Join us at the XVIII International AIDS Conference in Vienna

Planning to attend the AIDS 2010 Conference in Vienna, Austria, beginning July 18, 2010? You are invited to three exciting infant feeding and HIV sessions.
Improving child health and HIV-free survival: A review of current research on risks and benefits of infant feeding options for HIV-positive moms
Monday, July 19
Hall B, Ground level
IYCN will present a poster on evidence concerning the effect of breastfeeding avoidance and early cessation on child mortality and HIV-free survival in developing countries. While avoidance and early cessation of breastfeeding reduce HIV transmission, programmatic and clinical trial evidence suggests that they also increase child morbidity and mortality, thus providing no net benefit for HIV-free survival.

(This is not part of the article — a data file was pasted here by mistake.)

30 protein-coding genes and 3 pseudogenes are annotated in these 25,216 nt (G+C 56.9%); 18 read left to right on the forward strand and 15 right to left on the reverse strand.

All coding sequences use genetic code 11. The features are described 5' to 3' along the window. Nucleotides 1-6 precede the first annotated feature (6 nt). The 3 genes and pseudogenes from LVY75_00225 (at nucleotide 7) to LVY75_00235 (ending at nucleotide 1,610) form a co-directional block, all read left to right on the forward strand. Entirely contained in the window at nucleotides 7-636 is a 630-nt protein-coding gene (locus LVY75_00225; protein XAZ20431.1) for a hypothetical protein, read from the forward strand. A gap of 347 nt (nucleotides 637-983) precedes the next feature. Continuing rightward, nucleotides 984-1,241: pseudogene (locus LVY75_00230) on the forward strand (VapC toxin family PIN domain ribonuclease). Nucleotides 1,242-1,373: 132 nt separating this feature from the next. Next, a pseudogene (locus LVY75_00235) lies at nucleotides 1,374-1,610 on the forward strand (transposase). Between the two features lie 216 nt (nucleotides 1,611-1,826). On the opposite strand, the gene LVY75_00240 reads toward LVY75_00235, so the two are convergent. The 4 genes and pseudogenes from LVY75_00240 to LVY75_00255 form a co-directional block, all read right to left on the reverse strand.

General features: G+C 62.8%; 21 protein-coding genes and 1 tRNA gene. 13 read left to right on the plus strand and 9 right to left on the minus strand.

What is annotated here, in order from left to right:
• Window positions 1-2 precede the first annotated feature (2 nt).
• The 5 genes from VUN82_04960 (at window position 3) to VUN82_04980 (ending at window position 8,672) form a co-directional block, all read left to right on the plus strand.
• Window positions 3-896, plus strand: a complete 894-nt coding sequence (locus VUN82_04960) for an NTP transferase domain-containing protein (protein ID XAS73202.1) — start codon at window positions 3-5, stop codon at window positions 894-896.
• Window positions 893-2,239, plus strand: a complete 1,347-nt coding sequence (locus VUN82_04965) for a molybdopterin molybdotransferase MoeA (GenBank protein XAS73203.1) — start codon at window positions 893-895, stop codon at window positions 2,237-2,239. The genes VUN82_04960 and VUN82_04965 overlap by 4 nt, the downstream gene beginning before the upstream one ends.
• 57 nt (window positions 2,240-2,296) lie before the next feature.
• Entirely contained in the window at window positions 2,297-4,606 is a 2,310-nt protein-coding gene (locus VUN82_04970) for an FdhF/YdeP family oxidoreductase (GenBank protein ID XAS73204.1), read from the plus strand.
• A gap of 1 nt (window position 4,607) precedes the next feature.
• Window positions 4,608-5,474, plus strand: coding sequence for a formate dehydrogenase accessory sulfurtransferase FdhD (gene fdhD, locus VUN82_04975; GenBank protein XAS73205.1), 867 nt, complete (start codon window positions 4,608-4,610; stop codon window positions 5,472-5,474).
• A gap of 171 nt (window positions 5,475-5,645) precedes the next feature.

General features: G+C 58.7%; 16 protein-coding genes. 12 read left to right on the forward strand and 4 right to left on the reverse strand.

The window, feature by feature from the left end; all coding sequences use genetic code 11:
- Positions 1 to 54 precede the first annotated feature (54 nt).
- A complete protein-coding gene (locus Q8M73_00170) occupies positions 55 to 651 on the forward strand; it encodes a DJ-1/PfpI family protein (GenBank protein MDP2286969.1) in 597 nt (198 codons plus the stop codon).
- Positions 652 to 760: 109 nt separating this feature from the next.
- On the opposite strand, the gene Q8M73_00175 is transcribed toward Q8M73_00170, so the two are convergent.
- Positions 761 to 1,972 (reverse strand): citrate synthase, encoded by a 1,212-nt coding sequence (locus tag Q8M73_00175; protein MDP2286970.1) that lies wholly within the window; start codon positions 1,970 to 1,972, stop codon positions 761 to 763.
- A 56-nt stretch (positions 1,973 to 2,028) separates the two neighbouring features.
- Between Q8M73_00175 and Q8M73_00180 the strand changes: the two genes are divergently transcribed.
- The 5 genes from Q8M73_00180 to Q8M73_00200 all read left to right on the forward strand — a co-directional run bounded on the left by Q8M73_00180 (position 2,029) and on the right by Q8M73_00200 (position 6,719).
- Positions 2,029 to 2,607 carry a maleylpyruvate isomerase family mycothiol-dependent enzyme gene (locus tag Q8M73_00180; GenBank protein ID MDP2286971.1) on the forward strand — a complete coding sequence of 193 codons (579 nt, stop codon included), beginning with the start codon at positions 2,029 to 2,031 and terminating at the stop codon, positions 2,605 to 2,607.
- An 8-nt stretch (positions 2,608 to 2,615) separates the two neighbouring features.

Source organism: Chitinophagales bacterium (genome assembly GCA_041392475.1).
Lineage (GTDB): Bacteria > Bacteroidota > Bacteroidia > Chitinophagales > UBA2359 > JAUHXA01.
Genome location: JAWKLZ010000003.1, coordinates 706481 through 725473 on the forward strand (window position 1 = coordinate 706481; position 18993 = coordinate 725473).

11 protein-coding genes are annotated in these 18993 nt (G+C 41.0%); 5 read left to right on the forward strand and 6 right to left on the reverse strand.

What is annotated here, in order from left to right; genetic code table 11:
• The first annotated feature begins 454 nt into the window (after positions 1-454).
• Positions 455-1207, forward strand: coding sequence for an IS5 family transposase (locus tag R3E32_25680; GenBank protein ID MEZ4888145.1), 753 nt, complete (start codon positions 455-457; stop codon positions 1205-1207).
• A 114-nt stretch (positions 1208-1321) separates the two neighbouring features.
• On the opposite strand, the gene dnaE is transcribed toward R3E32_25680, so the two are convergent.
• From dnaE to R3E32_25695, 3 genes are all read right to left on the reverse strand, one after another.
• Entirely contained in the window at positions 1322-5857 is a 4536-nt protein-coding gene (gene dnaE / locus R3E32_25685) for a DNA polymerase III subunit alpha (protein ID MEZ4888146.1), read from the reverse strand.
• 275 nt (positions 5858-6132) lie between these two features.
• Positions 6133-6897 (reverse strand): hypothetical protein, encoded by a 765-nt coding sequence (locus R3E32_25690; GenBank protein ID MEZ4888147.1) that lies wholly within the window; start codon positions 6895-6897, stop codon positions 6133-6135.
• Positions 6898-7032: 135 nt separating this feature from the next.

Safer feeding for HIV-exposed children: How to integrate infant feeding into community-based HIV prevention activities
Tuesday, July 20
Mini Room 10
During this skills-building workshop, IYCN will lead group discussions, demonstrations, and role plays to help participants understand how to support HIV-positive mothers to practice safer infant feeding to prevent malnutrition and improve HIV-free survival of their children. The workshop will focus on integrating infant feeding promotion into community-based HIV prevention activities.
Infant feeding and HIV: New opportunities to prevent pediatric HIV and improve child survival
Thursday, July 22
Mini Room 10
IYCN will co-host this satellite session together with the Elizabeth Glaser Pediatric AIDS Foundation, mothers2mothers, PATH, and the World Health Organization. The session will review the latest WHO guidelines on infant feeding and HIV announced in November 2009.
Presenters will review the evidence that informed the new guidance and explore how the guidance presents new opportunities to prevent pediatric HIV and improve child survival. Speakers will include IYCN’s Wasiu Afolabi, who will present National Interpretations: How Nigeria and Other Countries are Responding to the New Guidelines.  
Photos:  PATH/Evelyn Hockstein